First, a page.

Figure 3 Mandatory (top row) and optional (bottom row) boundary conditions that need to be provided for ORCHIDEE simulations. The vegetation map specifies the location and share of the different meta-classes (13 in total), the soil types and colour map is required for soil water and energy computations as well as the calculation of the bare soil albedo. The long term temperature is required for phenological initializations. The optional maps are needed only when specific modules are to be used.
Although ORCHIDEE does not enforce a spatial or temporal resolution, the model does use a spatial grid and equidistant time steps. The spatial resolution is an implicit user setting that is determined by the coarsest resolution of the forcing data (Fig. 1b) and the boundary conditions (Fig 3): the vegetation distribution (default 5kmx5km), climatological forcing data (default 1°x1°) and the soil map (default 0.5°x0.5°). If higher resolution drivers are available the model can then be run at that scale. If site-level drivers are available then simulations at the site scale are feasible. When ORCHIDEE is used in a coupled set-up the grid applied by the atmospheric model determines the spatial resolution of the surface layer model (Fig 1a). For global simulations a typical grid is 2.5° latitude by 3.0° longitude.
The standard version of ORCHIDEE builds on the concept of meta-classes to describe vegetation distribution. By default it distinguishes 13 such meta-classes (one for bare soil, eight for forests, two for grasslands and two for croplands). Each meta-class can be subdivided in an unlimited number of Plant functional types (PFTs). By default, each meta-class has a single PFT. Biogeochemical and biophysical variables are calculated for each PFT (Fig 4a), where most of the biogeochemical variables are reported at the PFT level, the biophysical variables are aggregated at the pixel level because the atmospheric model does not distinguish PFTs and hence its spatial resolution is limited to the pixel scale.
For the water and heat balance of the soil, three soil columns are distinguished: one containing each meta-class that includes forest, one for every meta-class with grass and crops and, finally, one for bare soils. Water and heat related soil variables are calculated separately for each column.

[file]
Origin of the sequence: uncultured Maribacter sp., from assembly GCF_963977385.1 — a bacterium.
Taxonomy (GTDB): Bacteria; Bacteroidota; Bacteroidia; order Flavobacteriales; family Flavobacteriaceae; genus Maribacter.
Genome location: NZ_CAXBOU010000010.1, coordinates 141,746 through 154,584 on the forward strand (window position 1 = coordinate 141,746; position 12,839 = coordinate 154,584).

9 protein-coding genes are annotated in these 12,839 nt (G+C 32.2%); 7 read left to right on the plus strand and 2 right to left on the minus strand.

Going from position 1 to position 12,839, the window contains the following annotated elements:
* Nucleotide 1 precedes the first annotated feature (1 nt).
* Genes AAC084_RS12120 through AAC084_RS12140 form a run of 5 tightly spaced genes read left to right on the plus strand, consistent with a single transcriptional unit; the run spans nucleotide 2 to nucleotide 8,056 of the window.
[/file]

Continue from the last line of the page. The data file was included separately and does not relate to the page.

Figure 4 Spatial conceptualization of ORCHIDEE. ORCHIDEE is run at a regular grid, hence, its basic spatial unit is a grid cell, a grid cell having a known longitude and latitude. (a) The vegetation within a grid cell can be composed of 13 different meta-classes and an unlimited number of PFTs (Plant Functional Types) within each meta-class. Meta-class and PFT have no known location within a grid cell – they simply take up a share of the grid cell. The biogeochemical soil processes such as litter decomposition follow the meta-class based subdivision. (b) A similar concept is used to model the biophysical soil processes such as soil water and heat storage, however, three columns cutting across several meta-class are now used. One column is saved for the soil under tall vegetation (i.e. all meta-classes containing forest), one for short vegetation (i.e. meta-classes that contain grass and crops) and one for soil without vegetation. The three different soil columns do not have a known location within the grid cell.
ORCHIDEE can run on any temporal resolution, however, this apparent flexibility is rather restricted as the processes are formalized at given time steps: half-hourly (i.e. photosynthesis and energy budget), daily (i.e. net primary production) and annual time step (i.e. vegetation dynamics) (Fig. 5). Hence, meaningful simulations have a temporal resolution of 15 minutes to one hour for the energy balance, water balance and photosynthesis calculations.
Figure 5 ORCHIDEE has no prescribed time resolution, nevertheless, the way processes were formalized largely reduces this flexibility. Four different time steps can be defined within the model. One time step, typically 30 minutes, defines the fast processes such as photosynthesis, autotrophic respiration, water and energy fluxes. A second time step controls the water routing in lakes and rivers. This is typically the same as the fast time step but can deviate slightly from it. A third time step, typically one day, controls the medium-fast processes such as heterotrophic respiration, carbon allocation within the plant and leaf area index. The final time step controls the slow processes which need only to be calculated once per year, such as vegetation dynamics, and ecosystem management.